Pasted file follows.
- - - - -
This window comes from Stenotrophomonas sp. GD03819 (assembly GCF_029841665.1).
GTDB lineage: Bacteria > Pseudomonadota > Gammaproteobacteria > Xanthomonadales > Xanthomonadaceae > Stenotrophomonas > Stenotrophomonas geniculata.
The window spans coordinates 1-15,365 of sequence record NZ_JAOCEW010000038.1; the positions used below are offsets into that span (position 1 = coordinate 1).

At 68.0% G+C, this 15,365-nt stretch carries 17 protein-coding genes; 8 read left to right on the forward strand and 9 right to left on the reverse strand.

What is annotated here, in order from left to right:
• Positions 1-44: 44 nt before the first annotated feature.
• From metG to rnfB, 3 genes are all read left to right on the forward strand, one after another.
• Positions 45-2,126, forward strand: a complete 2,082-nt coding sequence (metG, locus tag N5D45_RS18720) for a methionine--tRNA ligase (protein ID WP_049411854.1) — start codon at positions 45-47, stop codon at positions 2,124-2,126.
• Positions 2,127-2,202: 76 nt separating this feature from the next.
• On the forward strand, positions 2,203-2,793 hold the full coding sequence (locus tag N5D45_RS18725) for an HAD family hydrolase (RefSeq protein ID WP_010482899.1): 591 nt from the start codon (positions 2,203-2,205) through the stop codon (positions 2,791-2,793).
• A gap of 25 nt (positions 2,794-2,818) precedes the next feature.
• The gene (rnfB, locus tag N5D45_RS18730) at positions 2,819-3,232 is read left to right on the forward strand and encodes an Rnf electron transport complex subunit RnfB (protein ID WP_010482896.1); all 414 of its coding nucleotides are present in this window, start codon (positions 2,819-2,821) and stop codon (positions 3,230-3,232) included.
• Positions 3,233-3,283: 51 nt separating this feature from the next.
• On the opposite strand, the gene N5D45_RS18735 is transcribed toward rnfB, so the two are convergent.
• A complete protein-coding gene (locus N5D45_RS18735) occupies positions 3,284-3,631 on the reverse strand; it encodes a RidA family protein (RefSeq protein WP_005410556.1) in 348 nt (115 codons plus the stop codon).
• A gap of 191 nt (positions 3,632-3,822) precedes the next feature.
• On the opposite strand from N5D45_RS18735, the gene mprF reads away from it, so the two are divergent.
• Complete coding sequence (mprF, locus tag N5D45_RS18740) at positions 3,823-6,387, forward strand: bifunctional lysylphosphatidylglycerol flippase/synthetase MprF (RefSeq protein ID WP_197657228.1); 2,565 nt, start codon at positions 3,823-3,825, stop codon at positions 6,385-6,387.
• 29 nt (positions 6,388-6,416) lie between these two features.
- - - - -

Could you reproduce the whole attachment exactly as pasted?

This window comes from Stenotrophomonas sp. GD03819 (assembly GCF_029841665.1).
GTDB lineage: Bacteria > Pseudomonadota > Gammaproteobacteria > Xanthomonadales > Xanthomonadaceae > Stenotrophomonas > Stenotrophomonas geniculata.
The window spans coordinates 1-15,365 of sequence record NZ_JAOCEW010000038.1; the positions used below are offsets into that span (position 1 = coordinate 1).

At 68.0% G+C, this 15,365-nt stretch carries 17 protein-coding genes; 8 read left to right on the forward strand and 9 right to left on the reverse strand.

What is annotated here, in order from left to right:
• Positions 1-44: 44 nt before the first annotated feature.
• From metG to rnfB, 3 genes are all read left to right on the forward strand, one after another.
• Positions 45-2,126, forward strand: a complete 2,082-nt coding sequence (metG, locus tag N5D45_RS18720) for a methionine--tRNA ligase (protein ID WP_049411854.1) — start codon at positions 45-47, stop codon at positions 2,124-2,126.
• Positions 2,127-2,202: 76 nt separating this feature from the next.
• On the forward strand, positions 2,203-2,793 hold the full coding sequence (locus tag N5D45_RS18725) for an HAD family hydrolase (RefSeq protein ID WP_010482899.1): 591 nt from the start codon (positions 2,203-2,205) through the stop codon (positions 2,791-2,793).
• A gap of 25 nt (positions 2,794-2,818) precedes the next feature.
• The gene (rnfB, locus tag N5D45_RS18730) at positions 2,819-3,232 is read left to right on the forward strand and encodes an Rnf electron transport complex subunit RnfB (protein ID WP_010482896.1); all 414 of its coding nucleotides are present in this window, start codon (positions 2,819-2,821) and stop codon (positions 3,230-3,232) included.
• Positions 3,233-3,283: 51 nt separating this feature from the next.
• On the opposite strand, the gene N5D45_RS18735 is transcribed toward rnfB, so the two are convergent.
• A complete protein-coding gene (locus N5D45_RS18735) occupies positions 3,284-3,631 on the reverse strand; it encodes a RidA family protein (RefSeq protein WP_005410556.1) in 348 nt (115 codons plus the stop codon).
• A gap of 191 nt (positions 3,632-3,822) precedes the next feature.
• On the opposite strand from N5D45_RS18735, the gene mprF reads away from it, so the two are divergent.
• Complete coding sequence (mprF, locus tag N5D45_RS18740) at positions 3,823-6,387, forward strand: bifunctional lysylphosphatidylglycerol flippase/synthetase MprF (RefSeq protein ID WP_197657228.1); 2,565 nt, start codon at positions 3,823-3,825, stop codon at positions 6,385-6,387.
• 29 nt (positions 6,388-6,416) lie between these two features.